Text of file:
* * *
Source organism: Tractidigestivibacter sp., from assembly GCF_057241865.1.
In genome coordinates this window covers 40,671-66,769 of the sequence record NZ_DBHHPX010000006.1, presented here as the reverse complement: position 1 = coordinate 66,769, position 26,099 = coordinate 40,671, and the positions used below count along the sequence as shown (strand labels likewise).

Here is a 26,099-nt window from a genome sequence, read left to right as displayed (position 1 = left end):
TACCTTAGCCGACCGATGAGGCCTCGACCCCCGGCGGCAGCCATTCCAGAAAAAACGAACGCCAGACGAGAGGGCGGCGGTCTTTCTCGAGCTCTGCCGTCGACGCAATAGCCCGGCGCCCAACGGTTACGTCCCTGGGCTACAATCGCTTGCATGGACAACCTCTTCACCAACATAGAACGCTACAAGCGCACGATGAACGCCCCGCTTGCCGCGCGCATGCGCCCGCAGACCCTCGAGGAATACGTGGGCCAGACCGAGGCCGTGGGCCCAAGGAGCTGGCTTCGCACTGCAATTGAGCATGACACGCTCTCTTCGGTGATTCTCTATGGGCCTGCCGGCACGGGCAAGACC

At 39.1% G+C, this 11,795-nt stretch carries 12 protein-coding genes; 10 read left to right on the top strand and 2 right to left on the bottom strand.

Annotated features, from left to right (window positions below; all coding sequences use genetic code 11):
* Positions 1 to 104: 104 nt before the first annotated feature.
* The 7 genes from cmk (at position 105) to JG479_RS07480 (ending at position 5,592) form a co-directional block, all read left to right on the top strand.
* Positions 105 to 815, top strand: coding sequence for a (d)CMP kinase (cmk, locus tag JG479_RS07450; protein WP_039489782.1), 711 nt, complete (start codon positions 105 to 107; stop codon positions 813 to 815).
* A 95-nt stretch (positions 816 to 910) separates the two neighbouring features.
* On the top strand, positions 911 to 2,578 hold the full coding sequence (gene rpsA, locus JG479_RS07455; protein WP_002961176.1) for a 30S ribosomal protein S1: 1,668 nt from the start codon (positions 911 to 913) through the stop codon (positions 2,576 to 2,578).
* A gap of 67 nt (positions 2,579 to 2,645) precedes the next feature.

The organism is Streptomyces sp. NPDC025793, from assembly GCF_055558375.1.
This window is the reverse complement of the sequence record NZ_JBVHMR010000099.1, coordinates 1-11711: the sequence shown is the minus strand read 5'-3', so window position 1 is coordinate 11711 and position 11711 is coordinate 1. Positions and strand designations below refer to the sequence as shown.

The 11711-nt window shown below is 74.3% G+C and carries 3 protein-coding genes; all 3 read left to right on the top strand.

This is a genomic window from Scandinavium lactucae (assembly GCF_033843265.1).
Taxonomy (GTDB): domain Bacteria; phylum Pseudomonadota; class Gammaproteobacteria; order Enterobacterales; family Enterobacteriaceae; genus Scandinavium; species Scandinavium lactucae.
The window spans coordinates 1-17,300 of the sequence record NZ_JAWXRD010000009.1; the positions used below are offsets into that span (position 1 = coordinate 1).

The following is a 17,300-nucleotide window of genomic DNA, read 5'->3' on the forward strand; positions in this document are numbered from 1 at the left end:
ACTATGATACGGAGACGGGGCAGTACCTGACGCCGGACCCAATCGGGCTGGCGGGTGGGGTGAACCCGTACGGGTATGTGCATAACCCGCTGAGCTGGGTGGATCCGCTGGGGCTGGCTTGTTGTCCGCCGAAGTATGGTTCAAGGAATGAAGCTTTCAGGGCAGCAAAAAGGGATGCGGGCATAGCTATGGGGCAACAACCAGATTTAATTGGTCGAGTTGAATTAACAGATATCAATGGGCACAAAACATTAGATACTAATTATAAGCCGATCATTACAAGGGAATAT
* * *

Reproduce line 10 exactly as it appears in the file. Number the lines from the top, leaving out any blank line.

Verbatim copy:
* A 95-nt stretch (positions 816 to 910) separates the two neighbouring features.